Centre for the Social Study of Migration and Refugees (CESSMIR)

January 2018 to December 2025
social impact
conflict mobility
Research fields
Arts and Architecture
Cultural Sciences
Languages and Literatures
Law and Political Science
Medicine and Health Sciences
Social Sciences

CESSMIR was established at Ghent University as an interdisciplinary centre focusing on the social impact of migration and fleeing.

Migration and fleeing may largely impact people's lives, the lives of the migrants themselves as well as the lives of the people in the societies in which the migrants temporarily or permanently reside or return to. The interfaculty centre CESSMIR focuses on these 'social aspects' of migration, with specific attention for certain processes or target groups which are meaningful in the contemporary social context, such as 'fleeing' or 'refugees'.

We understand 'migration' as any possible form of mobility, such as for example asylum, resettlement, transit migration, return migration, re-/expatriation, labour migration, family reunion, temporary migration,... .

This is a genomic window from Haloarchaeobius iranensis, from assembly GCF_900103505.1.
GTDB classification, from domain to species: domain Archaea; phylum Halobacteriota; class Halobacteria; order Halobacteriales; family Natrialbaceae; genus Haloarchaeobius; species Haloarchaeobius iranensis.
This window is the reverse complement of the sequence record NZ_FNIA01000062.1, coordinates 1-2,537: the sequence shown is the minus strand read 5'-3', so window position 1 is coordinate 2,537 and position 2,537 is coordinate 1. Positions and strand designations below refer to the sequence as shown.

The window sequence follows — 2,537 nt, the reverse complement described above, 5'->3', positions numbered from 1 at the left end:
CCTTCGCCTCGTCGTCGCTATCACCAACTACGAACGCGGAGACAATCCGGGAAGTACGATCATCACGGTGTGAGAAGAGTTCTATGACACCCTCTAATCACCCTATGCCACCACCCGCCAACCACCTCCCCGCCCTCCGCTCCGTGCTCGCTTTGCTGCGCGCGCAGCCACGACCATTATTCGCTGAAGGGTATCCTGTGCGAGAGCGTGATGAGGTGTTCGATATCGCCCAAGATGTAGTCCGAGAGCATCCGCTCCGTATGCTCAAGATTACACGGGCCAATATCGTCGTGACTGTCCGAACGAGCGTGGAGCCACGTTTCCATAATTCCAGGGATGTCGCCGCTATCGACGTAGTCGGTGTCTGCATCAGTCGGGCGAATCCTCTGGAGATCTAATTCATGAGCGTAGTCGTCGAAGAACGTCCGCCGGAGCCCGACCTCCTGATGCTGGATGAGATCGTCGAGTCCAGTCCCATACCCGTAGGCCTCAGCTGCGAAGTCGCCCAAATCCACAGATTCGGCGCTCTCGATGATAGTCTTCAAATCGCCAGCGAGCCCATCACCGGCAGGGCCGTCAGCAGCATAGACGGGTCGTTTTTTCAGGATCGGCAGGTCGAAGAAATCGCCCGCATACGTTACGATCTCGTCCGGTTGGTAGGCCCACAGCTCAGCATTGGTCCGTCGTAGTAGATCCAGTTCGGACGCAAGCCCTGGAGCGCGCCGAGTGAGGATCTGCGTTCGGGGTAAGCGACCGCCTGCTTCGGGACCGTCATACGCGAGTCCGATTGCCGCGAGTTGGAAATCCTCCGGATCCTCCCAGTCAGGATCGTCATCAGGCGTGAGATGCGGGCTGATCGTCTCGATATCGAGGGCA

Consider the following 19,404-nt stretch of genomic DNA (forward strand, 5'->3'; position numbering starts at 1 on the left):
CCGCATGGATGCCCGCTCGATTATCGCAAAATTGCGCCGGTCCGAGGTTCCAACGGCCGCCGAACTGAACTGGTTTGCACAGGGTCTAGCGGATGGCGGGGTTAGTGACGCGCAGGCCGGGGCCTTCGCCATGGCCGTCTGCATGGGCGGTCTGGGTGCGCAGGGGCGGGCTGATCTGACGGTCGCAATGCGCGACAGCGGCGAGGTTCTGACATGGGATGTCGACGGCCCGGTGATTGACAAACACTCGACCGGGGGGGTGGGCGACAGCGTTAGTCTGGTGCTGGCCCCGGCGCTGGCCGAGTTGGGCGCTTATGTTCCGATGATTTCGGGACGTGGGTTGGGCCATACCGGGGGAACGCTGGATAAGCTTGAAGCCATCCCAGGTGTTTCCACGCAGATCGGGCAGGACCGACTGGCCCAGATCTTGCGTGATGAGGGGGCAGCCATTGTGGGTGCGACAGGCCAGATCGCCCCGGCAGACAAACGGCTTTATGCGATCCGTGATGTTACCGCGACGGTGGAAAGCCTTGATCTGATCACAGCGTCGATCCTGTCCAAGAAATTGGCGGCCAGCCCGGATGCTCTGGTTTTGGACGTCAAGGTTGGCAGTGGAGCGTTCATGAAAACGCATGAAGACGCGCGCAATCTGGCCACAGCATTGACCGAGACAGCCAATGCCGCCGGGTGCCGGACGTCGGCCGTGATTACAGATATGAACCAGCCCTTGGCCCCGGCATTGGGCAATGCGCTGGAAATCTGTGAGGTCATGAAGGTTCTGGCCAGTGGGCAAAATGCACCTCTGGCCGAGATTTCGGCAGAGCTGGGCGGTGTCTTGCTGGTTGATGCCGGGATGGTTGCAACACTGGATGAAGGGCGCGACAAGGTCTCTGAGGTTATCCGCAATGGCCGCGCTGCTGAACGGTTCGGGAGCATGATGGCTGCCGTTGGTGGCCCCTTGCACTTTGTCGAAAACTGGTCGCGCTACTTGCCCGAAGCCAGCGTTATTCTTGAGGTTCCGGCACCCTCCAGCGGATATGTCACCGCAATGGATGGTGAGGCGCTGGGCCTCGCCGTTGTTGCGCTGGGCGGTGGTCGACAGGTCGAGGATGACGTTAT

Because migration processes and the social groups that form part of these processes involve many different aspects, they touch several diverse scientific disciplines, such as economics, sociology, pedagogy, psychology, history, linguistics, criminology, political science, law, (migration) policy, social work and medical sciences. Therefore, an interdisciplinary collaboration when studying the social impact of migration and fleeing is a necessary value to achieve a better understanding of these processes and to support the societal debate on these topics. Promotors from no less than five different faculties at the University of Ghent participate to CESSMIR.

CESSMIR develops activities in the areas of research, education and service to society, activities that are also connected one to the other. Research, for example, is translated to education and in the service to society, and special efforts are made to bring research in and to practice. As such, research can be conducted on practices (e.g., the impact of training or support), or education can have a specific focus on practitioners and other stakeholders (e.g., the organisation of a training course).